“We killed them,” he said. “We drove the birds to extinction in decades. From billions to none. They were shot and netted, mostly. To me, it underlines the fact that just because something is common-water, fuel or something that is alive-we need to take care of it or we could lose it.”
Greenberg asserted that the huge demand for passenger pigeons, which weighed about 10 ounces, came about because they were cheap.
“They would sell for pennies apiece,” Greenberg said. “As many as 40,000 could be shot over the course of a three-day (shooting) tournament. Primarily they were used for food by the wealthy, middle class and the poor. They appeared on menus of Delmonico’s in New York, and they were served at feasts for presidents.”
Greenberg and his wife, Cindy, who was born in Toledo, live in Westmont, IL, a western suburb of Chicago. Cindy is a special education teacher, and her husband travels the country and around the world speaking about wildlife and environmental issues.
“My passion has always been nature,” Greenberg said. “When I was real little, the first job I wanted was to be a farmer. I’ve always been interested in animals. As time has progressed I went into birding and then into a more general interest in nature.
“Nature is beautiful and intellectually challenging, and nature is important. It has caused me to go places most people don’t go to. I’ve been fortunate that I had a period where I did international travel. I saw gorillas in Rwanda. It becomes your world view and allows you to see things that a lot of people wouldn’t see.”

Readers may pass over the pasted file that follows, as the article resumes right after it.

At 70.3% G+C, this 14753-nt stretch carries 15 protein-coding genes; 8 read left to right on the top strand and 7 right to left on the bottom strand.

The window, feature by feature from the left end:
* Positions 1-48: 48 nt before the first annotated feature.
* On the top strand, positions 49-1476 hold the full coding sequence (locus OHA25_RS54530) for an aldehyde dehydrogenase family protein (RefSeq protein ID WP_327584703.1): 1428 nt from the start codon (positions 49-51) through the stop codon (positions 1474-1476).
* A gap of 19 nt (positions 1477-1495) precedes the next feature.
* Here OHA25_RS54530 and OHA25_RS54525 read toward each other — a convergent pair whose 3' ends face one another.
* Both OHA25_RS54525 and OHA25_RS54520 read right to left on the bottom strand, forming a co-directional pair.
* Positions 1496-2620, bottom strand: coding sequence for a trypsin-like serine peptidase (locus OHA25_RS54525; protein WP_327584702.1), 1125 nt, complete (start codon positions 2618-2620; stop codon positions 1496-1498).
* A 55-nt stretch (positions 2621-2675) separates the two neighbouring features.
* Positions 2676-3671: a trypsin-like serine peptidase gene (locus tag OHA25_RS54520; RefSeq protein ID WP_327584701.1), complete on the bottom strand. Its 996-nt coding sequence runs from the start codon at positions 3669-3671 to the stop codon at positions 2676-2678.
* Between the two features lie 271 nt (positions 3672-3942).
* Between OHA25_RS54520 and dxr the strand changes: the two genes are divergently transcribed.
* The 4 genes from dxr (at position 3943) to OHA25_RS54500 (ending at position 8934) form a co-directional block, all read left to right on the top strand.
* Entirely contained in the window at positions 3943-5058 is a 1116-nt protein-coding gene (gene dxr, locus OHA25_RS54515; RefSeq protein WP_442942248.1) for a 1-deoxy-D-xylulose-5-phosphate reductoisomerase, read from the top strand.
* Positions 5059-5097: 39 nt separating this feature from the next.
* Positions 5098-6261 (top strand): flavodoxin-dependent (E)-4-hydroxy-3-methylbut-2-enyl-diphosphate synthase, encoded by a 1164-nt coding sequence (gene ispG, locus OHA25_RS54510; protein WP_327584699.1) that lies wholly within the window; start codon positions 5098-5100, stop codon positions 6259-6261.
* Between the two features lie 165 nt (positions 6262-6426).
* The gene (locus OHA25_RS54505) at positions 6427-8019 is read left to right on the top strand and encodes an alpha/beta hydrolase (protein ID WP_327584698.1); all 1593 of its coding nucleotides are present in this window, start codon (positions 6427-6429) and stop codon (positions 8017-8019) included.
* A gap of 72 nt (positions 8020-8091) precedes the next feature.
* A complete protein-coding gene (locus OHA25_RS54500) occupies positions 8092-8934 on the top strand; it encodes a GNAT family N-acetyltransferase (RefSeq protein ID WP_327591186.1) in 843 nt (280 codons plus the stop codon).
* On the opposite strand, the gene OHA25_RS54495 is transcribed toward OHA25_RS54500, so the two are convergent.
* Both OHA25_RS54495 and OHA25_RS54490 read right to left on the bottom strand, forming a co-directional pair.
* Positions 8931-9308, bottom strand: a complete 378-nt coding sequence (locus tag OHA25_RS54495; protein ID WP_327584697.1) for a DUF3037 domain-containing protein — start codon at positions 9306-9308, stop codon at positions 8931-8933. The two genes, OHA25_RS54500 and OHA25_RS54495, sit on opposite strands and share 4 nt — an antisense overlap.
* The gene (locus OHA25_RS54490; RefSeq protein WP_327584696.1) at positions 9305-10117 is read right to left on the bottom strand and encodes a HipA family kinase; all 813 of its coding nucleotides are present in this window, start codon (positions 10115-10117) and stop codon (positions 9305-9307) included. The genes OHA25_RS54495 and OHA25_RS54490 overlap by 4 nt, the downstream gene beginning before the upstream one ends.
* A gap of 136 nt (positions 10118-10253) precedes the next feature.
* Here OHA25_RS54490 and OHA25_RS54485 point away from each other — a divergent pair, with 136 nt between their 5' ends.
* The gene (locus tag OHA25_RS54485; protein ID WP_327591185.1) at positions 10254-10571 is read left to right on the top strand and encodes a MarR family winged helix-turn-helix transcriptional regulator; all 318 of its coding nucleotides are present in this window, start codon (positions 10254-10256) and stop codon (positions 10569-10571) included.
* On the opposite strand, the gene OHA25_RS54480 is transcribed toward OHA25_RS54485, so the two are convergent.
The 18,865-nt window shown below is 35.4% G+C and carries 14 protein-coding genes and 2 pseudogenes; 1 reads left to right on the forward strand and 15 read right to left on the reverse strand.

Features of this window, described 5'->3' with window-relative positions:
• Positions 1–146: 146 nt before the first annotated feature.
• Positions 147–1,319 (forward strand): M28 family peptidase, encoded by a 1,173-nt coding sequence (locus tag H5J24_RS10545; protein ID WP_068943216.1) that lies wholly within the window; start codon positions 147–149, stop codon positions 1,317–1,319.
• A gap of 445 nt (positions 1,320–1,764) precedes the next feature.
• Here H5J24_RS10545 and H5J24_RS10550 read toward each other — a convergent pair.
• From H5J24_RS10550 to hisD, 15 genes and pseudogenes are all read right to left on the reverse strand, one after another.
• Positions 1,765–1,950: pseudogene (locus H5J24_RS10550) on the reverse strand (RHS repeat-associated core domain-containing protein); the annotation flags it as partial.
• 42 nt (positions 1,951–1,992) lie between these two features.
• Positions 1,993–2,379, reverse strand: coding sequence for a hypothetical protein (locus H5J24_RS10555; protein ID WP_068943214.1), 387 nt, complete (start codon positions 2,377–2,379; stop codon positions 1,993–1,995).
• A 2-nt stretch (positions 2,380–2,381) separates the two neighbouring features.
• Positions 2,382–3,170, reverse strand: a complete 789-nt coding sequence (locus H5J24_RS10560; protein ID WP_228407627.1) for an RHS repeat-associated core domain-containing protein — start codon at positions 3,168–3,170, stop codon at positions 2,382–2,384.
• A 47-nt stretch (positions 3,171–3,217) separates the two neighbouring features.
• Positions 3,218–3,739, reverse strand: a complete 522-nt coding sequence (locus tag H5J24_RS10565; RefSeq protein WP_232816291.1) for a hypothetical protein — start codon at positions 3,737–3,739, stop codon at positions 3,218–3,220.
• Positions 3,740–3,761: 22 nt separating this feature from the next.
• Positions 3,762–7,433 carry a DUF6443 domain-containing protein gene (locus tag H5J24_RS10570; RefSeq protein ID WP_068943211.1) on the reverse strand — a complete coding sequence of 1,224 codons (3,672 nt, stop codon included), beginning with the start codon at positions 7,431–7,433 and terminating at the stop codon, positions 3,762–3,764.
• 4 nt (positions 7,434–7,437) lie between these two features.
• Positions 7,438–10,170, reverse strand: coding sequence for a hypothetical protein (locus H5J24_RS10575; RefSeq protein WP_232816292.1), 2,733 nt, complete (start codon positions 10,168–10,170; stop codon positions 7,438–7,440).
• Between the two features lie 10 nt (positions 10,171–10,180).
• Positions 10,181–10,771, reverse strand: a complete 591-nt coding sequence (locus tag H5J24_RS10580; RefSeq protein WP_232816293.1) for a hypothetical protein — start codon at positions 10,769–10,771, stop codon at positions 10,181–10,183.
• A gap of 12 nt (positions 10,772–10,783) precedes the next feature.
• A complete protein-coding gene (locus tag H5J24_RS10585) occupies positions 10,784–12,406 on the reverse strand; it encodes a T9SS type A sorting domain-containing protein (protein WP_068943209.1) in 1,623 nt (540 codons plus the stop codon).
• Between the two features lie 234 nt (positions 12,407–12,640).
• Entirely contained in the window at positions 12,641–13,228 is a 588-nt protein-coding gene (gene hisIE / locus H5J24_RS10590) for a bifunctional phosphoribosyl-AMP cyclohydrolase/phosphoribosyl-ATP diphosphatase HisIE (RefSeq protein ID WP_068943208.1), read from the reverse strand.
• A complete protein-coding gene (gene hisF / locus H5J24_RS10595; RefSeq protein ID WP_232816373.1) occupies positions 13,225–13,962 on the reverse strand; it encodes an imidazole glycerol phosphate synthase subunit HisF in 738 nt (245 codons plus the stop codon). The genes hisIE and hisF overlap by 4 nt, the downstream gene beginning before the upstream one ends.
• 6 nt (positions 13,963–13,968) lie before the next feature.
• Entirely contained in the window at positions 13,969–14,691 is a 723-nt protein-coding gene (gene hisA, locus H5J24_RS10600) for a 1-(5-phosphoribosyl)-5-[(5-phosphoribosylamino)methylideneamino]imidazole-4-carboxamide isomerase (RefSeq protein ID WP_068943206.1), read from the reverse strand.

Kim Kaufman, executive director of the Black Swamp Bird Observatory, said she is thrilled that Greenberg agreed to be a keynote speaker at the Biggest Week in American Birding.
“We selected Joel as one of our featured speakers for this year’s festival, not only because the subject of his presentation and his wonderful book are so important, but also because Joel is an eloquent and engaging speaker who connects with every person in the audience,” Kaufman said.
Greenberg is an acknowledged authority on the natural history of the Chicago area, having authored three books on the subject: “Of Prairie, Woods, and Waters: Two Centuries of Chicago Nature Writing”; “A Natural History of the Chicago Region”; and “A Birder's Guide to the Chicago Region.”
Greenberg has been a blogger for Birdzilla.com since 2009 and has received several awards, including a 2004 Environmental Leadership Award from the Institute for Environmental Science and Policy, University of Illinois at Chicago, and the 1997 Protector of the Environment Award from the Chicago Audubon Society.
“I haven’t had a lot of time to go birding this year,” Greenberg said. “I’ve done some birding. I went to Indianapolis to be a part of a panel discussion on passenger pigeons and there was a blizzard and I went birding. This period in my life is so busy, I haven’t gotten out as much as I’d like.”
Greenberg said this will be his first visit to the Biggest Week in American Birding.
“I’ve never been to a birding festival at all,” he said. “I’m going to two this year. I consider this a real honor and I’m looking forward to it very much. I’ve been to Magee Marsh and that area, but never during the peak of spring migration.”